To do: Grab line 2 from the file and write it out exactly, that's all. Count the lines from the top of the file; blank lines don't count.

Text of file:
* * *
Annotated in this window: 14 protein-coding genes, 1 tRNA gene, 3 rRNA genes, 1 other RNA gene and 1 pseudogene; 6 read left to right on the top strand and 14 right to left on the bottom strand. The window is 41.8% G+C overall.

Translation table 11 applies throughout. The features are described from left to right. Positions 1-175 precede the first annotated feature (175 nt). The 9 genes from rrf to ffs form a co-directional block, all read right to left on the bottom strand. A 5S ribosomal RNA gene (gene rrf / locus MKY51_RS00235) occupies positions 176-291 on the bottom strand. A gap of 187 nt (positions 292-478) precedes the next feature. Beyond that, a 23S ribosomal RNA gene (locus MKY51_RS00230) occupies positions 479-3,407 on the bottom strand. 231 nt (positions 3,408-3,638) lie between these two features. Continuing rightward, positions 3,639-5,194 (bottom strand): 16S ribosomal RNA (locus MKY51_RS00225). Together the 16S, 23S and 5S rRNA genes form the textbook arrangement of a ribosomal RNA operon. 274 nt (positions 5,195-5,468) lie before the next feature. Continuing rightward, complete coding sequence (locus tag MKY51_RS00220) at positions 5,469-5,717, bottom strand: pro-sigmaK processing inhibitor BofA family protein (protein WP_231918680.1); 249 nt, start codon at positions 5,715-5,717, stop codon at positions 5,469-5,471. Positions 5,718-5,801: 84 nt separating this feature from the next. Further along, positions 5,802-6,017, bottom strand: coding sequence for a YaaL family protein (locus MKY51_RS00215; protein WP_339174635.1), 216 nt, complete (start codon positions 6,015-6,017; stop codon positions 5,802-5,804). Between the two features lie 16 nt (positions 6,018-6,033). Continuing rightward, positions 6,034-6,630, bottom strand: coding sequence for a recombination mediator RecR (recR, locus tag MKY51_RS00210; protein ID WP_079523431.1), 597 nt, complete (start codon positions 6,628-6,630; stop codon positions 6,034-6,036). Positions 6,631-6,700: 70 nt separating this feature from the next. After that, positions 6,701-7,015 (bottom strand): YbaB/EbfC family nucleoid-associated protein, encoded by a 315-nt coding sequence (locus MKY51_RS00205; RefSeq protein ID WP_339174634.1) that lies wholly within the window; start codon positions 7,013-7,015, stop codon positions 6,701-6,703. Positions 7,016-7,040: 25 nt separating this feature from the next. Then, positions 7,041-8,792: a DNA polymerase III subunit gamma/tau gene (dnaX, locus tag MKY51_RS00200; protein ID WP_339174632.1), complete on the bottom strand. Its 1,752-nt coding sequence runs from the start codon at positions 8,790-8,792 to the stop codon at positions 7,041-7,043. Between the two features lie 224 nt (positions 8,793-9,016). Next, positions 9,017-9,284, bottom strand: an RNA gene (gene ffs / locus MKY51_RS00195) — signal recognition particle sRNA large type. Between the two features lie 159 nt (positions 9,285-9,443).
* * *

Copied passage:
Translation table 11 applies throughout. The features are described from left to right. Positions 1-175 precede the first annotated feature (175 nt). The 9 genes from rrf to ffs form a co-directional block, all read right to left on the bottom strand. A 5S ribosomal RNA gene (gene rrf / locus MKY51_RS00235) occupies positions 176-291 on the bottom strand. A gap of 187 nt (positions 292-478) precedes the next feature. Beyond that, a 23S ribosomal RNA gene (locus MKY51_RS00230) occupies positions 479-3,407 on the bottom strand. 231 nt (positions 3,408-3,638) lie between these two features. Continuing rightward, positions 3,639-5,194 (bottom strand): 16S ribosomal RNA (locus MKY51_RS00225). Together the 16S, 23S and 5S rRNA genes form the textbook arrangement of a ribosomal RNA operon. 274 nt (positions 5,195-5,468) lie before the next feature. Continuing rightward, complete coding sequence (locus tag MKY51_RS00220) at positions 5,469-5,717, bottom strand: pro-sigmaK processing inhibitor BofA family protein (protein WP_231918680.1); 249 nt, start codon at positions 5,715-5,717, stop codon at positions 5,469-5,471. Positions 5,718-5,801: 84 nt separating this feature from the next. Further along, positions 5,802-6,017, bottom strand: coding sequence for a YaaL family protein (locus MKY51_RS00215; protein WP_339174635.1), 216 nt, complete (start codon positions 6,015-6,017; stop codon positions 5,802-5,804). Between the two features lie 16 nt (positions 6,018-6,033). Continuing rightward, positions 6,034-6,630, bottom strand: coding sequence for a recombination mediator RecR (recR, locus tag MKY51_RS00210; protein ID WP_079523431.1), 597 nt, complete (start codon positions 6,628-6,630; stop codon positions 6,034-6,036). Positions 6,631-6,700: 70 nt separating this feature from the next. After that, positions 6,701-7,015 (bottom strand): YbaB/EbfC family nucleoid-associated protein, encoded by a 315-nt coding sequence (locus MKY51_RS00205; RefSeq protein ID WP_339174634.1) that lies wholly within the window; start codon positions 7,013-7,015, stop codon positions 6,701-6,703. Positions 7,016-7,040: 25 nt separating this feature from the next. Then, positions 7,041-8,792: a DNA polymerase III subunit gamma/tau gene (dnaX, locus tag MKY51_RS00200; protein ID WP_339174632.1), complete on the bottom strand. Its 1,752-nt coding sequence runs from the start codon at positions 8,790-8,792 to the stop codon at positions 7,041-7,043. Between the two features lie 224 nt (positions 8,793-9,016). Next, positions 9,017-9,284, bottom strand: an RNA gene (gene ffs / locus MKY51_RS00195) — signal recognition particle sRNA large type. Between the two features lie 159 nt (positions 9,285-9,443).